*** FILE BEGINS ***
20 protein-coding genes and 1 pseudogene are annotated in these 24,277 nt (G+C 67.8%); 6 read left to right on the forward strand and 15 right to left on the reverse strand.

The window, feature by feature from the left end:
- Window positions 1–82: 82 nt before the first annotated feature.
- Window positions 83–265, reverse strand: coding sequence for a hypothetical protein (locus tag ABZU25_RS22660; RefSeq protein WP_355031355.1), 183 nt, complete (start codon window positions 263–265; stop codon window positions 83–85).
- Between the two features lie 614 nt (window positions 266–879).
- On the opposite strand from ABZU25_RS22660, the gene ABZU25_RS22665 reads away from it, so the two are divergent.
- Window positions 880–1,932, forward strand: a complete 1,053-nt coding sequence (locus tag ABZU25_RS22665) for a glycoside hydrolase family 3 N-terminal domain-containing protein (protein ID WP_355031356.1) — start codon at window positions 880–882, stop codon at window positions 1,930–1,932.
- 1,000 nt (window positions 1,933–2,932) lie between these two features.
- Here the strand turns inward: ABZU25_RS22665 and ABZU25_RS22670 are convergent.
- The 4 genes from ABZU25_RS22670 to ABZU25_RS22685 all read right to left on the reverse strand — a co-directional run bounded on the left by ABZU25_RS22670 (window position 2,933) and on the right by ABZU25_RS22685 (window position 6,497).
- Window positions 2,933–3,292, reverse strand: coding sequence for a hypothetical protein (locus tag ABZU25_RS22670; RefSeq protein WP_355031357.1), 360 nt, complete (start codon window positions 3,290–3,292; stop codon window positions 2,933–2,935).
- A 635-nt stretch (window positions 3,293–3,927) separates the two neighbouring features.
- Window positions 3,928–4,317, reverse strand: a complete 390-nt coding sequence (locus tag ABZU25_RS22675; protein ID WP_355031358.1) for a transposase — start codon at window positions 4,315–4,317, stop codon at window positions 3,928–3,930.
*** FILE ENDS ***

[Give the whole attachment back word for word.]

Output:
20 protein-coding genes and 1 pseudogene are annotated in these 24,277 nt (G+C 67.8%); 6 read left to right on the forward strand and 15 right to left on the reverse strand.

The window, feature by feature from the left end:
- Window positions 1–82: 82 nt before the first annotated feature.
- Window positions 83–265, reverse strand: coding sequence for a hypothetical protein (locus tag ABZU25_RS22660; RefSeq protein WP_355031355.1), 183 nt, complete (start codon window positions 263–265; stop codon window positions 83–85).
- Between the two features lie 614 nt (window positions 266–879).
- On the opposite strand from ABZU25_RS22660, the gene ABZU25_RS22665 reads away from it, so the two are divergent.
- Window positions 880–1,932, forward strand: a complete 1,053-nt coding sequence (locus tag ABZU25_RS22665) for a glycoside hydrolase family 3 N-terminal domain-containing protein (protein ID WP_355031356.1) — start codon at window positions 880–882, stop codon at window positions 1,930–1,932.
- 1,000 nt (window positions 1,933–2,932) lie between these two features.
- Here the strand turns inward: ABZU25_RS22665 and ABZU25_RS22670 are convergent.
- The 4 genes from ABZU25_RS22670 to ABZU25_RS22685 all read right to left on the reverse strand — a co-directional run bounded on the left by ABZU25_RS22670 (window position 2,933) and on the right by ABZU25_RS22685 (window position 6,497).
- Window positions 2,933–3,292, reverse strand: coding sequence for a hypothetical protein (locus tag ABZU25_RS22670; RefSeq protein WP_355031357.1), 360 nt, complete (start codon window positions 3,290–3,292; stop codon window positions 2,933–2,935).
- A 635-nt stretch (window positions 3,293–3,927) separates the two neighbouring features.
- Window positions 3,928–4,317, reverse strand: a complete 390-nt coding sequence (locus tag ABZU25_RS22675; protein ID WP_355031358.1) for a transposase — start codon at window positions 4,315–4,317, stop codon at window positions 3,928–3,930.